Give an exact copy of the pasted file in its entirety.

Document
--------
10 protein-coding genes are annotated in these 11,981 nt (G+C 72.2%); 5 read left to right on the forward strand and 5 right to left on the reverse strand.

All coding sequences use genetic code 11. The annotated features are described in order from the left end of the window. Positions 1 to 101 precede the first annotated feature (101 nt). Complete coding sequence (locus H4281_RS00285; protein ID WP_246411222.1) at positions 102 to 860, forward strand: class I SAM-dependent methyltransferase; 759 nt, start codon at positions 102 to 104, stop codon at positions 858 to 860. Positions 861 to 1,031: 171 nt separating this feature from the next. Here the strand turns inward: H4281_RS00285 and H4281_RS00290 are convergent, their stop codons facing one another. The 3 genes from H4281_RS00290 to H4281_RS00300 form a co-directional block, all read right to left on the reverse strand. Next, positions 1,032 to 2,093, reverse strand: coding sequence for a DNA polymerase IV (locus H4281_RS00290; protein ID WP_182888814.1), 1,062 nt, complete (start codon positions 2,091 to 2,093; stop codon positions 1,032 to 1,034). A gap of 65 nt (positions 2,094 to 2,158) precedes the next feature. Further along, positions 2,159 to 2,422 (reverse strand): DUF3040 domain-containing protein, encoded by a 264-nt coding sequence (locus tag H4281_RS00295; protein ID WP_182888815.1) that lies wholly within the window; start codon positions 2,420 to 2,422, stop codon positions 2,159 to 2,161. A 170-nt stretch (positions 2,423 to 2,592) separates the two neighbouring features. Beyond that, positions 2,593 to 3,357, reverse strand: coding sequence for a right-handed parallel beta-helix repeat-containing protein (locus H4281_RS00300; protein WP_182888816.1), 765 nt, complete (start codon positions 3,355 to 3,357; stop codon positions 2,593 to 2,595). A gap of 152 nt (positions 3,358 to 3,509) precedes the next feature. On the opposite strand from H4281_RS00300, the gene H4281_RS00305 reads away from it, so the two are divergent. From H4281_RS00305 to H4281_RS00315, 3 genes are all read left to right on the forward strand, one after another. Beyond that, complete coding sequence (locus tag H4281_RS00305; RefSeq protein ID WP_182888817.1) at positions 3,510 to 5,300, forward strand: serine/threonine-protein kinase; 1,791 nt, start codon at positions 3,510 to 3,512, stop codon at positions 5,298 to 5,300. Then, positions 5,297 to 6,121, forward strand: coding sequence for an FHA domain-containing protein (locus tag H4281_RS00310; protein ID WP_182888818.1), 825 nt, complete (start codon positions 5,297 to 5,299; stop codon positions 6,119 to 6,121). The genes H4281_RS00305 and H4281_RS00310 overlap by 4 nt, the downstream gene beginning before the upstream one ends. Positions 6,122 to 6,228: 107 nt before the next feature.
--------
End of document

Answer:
10 protein-coding genes are annotated in these 11,981 nt (G+C 72.2%); 5 read left to right on the forward strand and 5 right to left on the reverse strand.

All coding sequences use genetic code 11. The annotated features are described in order from the left end of the window. Positions 1 to 101 precede the first annotated feature (101 nt). Complete coding sequence (locus H4281_RS00285; protein ID WP_246411222.1) at positions 102 to 860, forward strand: class I SAM-dependent methyltransferase; 759 nt, start codon at positions 102 to 104, stop codon at positions 858 to 860. Positions 861 to 1,031: 171 nt separating this feature from the next. Here the strand turns inward: H4281_RS00285 and H4281_RS00290 are convergent, their stop codons facing one another. The 3 genes from H4281_RS00290 to H4281_RS00300 form a co-directional block, all read right to left on the reverse strand. Next, positions 1,032 to 2,093, reverse strand: coding sequence for a DNA polymerase IV (locus H4281_RS00290; protein ID WP_182888814.1), 1,062 nt, complete (start codon positions 2,091 to 2,093; stop codon positions 1,032 to 1,034). A gap of 65 nt (positions 2,094 to 2,158) precedes the next feature. Further along, positions 2,159 to 2,422 (reverse strand): DUF3040 domain-containing protein, encoded by a 264-nt coding sequence (locus tag H4281_RS00295; protein ID WP_182888815.1) that lies wholly within the window; start codon positions 2,420 to 2,422, stop codon positions 2,159 to 2,161. A 170-nt stretch (positions 2,423 to 2,592) separates the two neighbouring features. Beyond that, positions 2,593 to 3,357, reverse strand: coding sequence for a right-handed parallel beta-helix repeat-containing protein (locus H4281_RS00300; protein WP_182888816.1), 765 nt, complete (start codon positions 3,355 to 3,357; stop codon positions 2,593 to 2,595). A gap of 152 nt (positions 3,358 to 3,509) precedes the next feature. On the opposite strand from H4281_RS00300, the gene H4281_RS00305 reads away from it, so the two are divergent. From H4281_RS00305 to H4281_RS00315, 3 genes are all read left to right on the forward strand, one after another. Beyond that, complete coding sequence (locus tag H4281_RS00305; RefSeq protein ID WP_182888817.1) at positions 3,510 to 5,300, forward strand: serine/threonine-protein kinase; 1,791 nt, start codon at positions 3,510 to 3,512, stop codon at positions 5,298 to 5,300. Then, positions 5,297 to 6,121, forward strand: coding sequence for an FHA domain-containing protein (locus tag H4281_RS00310; protein ID WP_182888818.1), 825 nt, complete (start codon positions 5,297 to 5,299; stop codon positions 6,119 to 6,121). The genes H4281_RS00305 and H4281_RS00310 overlap by 4 nt, the downstream gene beginning before the upstream one ends. Positions 6,122 to 6,228: 107 nt before the next feature.